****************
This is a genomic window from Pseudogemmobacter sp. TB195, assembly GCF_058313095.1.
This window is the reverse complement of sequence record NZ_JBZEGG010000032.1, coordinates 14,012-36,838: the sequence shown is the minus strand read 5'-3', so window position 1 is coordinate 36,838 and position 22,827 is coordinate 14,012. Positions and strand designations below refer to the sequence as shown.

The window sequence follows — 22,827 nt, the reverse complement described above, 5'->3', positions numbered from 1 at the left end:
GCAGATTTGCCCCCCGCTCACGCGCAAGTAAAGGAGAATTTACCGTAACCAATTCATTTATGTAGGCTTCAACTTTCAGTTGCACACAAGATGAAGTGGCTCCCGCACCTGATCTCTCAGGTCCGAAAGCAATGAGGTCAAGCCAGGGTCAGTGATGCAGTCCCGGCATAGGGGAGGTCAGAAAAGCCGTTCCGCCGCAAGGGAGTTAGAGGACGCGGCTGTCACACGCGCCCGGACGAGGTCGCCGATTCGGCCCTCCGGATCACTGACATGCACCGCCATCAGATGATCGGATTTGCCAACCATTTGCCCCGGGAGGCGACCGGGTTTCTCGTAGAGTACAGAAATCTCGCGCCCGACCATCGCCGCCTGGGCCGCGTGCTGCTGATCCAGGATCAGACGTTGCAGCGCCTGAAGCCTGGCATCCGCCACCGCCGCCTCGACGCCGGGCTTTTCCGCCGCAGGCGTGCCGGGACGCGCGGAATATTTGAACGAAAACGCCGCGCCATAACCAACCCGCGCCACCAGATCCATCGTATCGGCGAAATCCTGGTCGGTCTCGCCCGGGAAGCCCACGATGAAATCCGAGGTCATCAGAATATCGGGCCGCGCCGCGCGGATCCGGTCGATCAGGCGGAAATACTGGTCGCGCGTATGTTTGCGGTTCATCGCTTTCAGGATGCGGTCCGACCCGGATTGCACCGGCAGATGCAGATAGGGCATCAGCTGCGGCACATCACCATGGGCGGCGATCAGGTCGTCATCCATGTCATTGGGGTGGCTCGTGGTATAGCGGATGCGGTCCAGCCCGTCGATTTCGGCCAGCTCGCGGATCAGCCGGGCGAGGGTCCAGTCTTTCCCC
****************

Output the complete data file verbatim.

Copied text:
This is a genomic window from Pseudogemmobacter sp. TB195, assembly GCF_058313095.1.
This window is the reverse complement of sequence record NZ_JBZEGG010000032.1, coordinates 14,012-36,838: the sequence shown is the minus strand read 5'-3', so window position 1 is coordinate 36,838 and position 22,827 is coordinate 14,012. Positions and strand designations below refer to the sequence as shown.

The window sequence follows — 22,827 nt, the reverse complement described above, 5'->3', positions numbered from 1 at the left end:
GCAGATTTGCCCCCCGCTCACGCGCAAGTAAAGGAGAATTTACCGTAACCAATTCATTTATGTAGGCTTCAACTTTCAGTTGCACACAAGATGAAGTGGCTCCCGCACCTGATCTCTCAGGTCCGAAAGCAATGAGGTCAAGCCAGGGTCAGTGATGCAGTCCCGGCATAGGGGAGGTCAGAAAAGCCGTTCCGCCGCAAGGGAGTTAGAGGACGCGGCTGTCACACGCGCCCGGACGAGGTCGCCGATTCGGCCCTCCGGATCACTGACATGCACCGCCATCAGATGATCGGATTTGCCAACCATTTGCCCCGGGAGGCGACCGGGTTTCTCGTAGAGTACAGAAATCTCGCGCCCGACCATCGCCGCCTGGGCCGCGTGCTGCTGATCCAGGATCAGACGTTGCAGCGCCTGAAGCCTGGCATCCGCCACCGCCGCCTCGACGCCGGGCTTTTCCGCCGCAGGCGTGCCGGGACGCGCGGAATATTTGAACGAAAACGCCGCGCCATAACCAACCCGCGCCACCAGATCCATCGTATCGGCGAAATCCTGGTCGGTCTCGCCCGGGAAGCCCACGATGAAATCCGAGGTCATCAGAATATCGGGCCGCGCCGCGCGGATCCGGTCGATCAGGCGGAAATACTGGTCGCGCGTATGTTTGCGGTTCATCGCTTTCAGGATGCGGTCCGACCCGGATTGCACCGGCAGATGCAGATAGGGCATCAGCTGCGGCACATCACCATGGGCGGCGATCAGGTCGTCATCCATGTCATTGGGGTGGCTCGTGGTATAGCGGATGCGGTCCAGCCCGTCGATTTCGGCCAGCTCGCGGATCAGCCGGGCGAGGGTCCAGTCTTTCCCC